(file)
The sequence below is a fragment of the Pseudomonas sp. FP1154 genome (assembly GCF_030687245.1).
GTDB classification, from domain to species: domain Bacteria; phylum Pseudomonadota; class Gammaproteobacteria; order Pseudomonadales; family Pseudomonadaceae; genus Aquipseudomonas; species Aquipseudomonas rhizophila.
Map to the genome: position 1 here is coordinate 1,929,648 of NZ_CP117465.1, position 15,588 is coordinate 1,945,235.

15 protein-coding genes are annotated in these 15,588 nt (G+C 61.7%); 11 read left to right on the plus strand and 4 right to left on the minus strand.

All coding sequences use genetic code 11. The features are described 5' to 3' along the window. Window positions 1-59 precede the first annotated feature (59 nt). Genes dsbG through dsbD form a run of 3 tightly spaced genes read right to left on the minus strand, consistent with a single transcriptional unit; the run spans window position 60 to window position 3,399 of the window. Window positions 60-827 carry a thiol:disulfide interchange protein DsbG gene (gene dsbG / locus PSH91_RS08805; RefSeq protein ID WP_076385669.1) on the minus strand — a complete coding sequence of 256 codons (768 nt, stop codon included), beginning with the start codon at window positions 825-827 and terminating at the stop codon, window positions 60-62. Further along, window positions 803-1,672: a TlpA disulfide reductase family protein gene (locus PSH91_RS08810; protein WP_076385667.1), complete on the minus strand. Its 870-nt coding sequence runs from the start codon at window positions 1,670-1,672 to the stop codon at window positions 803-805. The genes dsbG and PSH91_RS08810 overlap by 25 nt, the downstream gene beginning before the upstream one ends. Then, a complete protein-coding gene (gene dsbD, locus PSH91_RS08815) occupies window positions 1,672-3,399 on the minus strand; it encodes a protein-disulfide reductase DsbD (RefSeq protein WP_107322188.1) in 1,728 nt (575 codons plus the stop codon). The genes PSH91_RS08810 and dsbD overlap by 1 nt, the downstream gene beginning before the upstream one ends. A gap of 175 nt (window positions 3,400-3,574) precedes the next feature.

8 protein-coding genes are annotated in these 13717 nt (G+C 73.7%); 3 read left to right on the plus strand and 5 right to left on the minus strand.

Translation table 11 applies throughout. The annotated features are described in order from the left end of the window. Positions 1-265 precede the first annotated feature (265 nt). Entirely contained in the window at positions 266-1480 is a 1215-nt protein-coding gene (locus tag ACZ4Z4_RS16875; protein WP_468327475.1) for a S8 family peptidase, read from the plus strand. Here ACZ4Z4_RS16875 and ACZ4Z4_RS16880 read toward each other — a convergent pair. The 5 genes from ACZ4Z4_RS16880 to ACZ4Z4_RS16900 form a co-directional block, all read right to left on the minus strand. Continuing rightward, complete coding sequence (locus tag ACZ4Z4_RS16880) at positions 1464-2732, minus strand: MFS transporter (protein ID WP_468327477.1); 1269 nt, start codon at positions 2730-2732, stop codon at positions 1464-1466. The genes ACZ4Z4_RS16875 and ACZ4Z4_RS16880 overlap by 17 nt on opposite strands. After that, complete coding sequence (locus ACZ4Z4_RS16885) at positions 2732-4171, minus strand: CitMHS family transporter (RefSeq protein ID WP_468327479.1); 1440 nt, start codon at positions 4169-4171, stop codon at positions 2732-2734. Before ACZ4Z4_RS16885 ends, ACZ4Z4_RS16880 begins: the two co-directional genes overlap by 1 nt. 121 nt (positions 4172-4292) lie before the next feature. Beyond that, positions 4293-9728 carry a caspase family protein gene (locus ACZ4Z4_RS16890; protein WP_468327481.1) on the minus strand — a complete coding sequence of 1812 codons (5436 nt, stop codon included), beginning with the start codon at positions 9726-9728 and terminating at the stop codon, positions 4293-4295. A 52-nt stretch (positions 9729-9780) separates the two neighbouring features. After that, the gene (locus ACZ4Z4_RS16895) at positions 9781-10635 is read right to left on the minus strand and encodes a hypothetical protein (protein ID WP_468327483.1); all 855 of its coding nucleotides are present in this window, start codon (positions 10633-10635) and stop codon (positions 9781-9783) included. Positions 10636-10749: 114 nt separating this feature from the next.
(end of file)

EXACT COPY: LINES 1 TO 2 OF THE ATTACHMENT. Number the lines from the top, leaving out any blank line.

The sequence below is a fragment of the Pseudomonas sp. FP1154 genome (assembly GCF_030687245.1).
GTDB classification, from domain to species: domain Bacteria; phylum Pseudomonadota; class Gammaproteobacteria; order Pseudomonadales; family Pseudomonadaceae; genus Aquipseudomonas; species Aquipseudomonas rhizophila.